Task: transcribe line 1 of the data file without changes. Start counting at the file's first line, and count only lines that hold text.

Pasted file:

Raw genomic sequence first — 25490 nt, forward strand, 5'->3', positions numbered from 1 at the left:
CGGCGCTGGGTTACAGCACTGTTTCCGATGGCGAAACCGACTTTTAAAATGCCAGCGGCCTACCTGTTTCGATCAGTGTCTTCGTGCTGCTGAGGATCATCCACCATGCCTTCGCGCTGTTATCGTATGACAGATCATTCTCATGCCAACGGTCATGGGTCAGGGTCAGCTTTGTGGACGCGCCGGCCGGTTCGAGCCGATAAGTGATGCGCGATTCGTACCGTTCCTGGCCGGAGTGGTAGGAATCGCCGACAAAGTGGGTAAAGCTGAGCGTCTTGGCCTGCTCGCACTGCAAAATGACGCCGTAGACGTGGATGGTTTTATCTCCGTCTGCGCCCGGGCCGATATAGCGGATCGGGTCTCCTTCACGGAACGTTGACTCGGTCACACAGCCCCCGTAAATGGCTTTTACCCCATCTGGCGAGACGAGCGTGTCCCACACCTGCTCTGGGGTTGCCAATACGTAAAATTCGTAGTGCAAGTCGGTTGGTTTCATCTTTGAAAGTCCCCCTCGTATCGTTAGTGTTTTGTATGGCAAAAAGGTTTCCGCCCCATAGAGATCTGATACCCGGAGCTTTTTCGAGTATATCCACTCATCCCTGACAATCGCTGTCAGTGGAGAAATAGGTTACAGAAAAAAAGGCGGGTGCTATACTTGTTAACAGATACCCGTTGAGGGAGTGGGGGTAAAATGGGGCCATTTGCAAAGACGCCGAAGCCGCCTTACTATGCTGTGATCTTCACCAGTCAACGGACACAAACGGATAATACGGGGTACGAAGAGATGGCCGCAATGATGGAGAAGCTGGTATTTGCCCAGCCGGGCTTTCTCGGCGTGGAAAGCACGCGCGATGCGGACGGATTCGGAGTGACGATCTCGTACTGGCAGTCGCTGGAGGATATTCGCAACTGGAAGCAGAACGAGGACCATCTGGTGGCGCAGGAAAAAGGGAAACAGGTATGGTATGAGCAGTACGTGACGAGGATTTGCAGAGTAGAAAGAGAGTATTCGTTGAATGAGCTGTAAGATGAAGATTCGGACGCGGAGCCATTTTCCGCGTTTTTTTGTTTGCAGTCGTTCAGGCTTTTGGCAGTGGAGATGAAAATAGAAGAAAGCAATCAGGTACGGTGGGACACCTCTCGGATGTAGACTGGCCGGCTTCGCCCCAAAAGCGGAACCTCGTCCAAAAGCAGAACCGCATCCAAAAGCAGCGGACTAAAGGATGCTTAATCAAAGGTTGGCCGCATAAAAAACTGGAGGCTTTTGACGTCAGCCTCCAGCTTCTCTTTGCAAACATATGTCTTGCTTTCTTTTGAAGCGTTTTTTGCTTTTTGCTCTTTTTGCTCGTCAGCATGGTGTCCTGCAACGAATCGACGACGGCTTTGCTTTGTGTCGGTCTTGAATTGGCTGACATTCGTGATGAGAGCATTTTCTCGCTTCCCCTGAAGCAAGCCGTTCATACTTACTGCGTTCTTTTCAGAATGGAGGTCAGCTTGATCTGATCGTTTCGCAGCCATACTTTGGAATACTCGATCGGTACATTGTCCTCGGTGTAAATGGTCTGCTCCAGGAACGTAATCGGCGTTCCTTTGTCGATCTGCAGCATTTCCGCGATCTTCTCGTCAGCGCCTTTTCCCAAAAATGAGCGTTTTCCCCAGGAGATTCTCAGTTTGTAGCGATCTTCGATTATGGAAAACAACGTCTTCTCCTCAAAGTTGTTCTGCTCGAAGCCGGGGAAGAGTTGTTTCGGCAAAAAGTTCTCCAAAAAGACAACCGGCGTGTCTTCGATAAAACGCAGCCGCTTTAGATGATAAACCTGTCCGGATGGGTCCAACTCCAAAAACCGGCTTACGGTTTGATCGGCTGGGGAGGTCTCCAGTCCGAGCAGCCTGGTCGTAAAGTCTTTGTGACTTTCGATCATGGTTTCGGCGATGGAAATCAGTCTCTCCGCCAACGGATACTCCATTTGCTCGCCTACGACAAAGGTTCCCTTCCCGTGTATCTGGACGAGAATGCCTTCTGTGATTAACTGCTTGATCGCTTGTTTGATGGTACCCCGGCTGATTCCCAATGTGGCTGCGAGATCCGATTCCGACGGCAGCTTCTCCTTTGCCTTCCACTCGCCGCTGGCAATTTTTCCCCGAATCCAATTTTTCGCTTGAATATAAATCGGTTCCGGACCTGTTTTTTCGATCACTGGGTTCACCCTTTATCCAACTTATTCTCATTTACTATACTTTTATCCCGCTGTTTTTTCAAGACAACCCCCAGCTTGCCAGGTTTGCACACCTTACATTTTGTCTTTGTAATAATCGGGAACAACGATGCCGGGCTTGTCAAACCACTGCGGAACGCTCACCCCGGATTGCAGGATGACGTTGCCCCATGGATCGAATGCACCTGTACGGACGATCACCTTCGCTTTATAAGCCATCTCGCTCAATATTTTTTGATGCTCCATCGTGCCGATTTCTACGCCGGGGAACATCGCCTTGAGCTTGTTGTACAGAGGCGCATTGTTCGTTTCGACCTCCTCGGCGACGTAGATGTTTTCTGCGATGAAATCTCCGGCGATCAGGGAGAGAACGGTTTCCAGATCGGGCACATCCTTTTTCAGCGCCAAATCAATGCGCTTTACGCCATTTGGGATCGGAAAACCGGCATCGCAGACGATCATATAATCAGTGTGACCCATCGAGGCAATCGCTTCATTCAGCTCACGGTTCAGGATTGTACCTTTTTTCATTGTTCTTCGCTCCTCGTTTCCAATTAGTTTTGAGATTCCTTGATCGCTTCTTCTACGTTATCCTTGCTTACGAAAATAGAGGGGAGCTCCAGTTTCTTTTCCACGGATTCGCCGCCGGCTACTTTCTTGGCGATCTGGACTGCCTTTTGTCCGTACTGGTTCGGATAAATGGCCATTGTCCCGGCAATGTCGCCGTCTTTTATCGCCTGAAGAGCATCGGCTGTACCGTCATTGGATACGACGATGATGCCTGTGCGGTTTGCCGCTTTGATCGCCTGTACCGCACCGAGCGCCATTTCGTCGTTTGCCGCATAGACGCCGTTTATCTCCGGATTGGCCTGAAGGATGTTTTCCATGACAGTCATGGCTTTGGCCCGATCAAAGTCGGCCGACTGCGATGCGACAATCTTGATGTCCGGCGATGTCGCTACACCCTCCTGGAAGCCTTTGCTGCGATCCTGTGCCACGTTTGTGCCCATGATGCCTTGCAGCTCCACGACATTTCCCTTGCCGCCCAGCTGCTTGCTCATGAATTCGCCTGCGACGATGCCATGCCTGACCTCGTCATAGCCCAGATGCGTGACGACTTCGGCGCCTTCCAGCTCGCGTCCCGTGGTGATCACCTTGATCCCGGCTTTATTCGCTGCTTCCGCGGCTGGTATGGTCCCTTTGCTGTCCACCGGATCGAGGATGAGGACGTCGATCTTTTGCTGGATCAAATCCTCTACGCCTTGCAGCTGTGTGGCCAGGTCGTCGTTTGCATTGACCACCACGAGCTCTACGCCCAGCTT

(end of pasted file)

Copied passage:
Raw genomic sequence first — 25490 nt, forward strand, 5'->3', positions numbered from 1 at the left: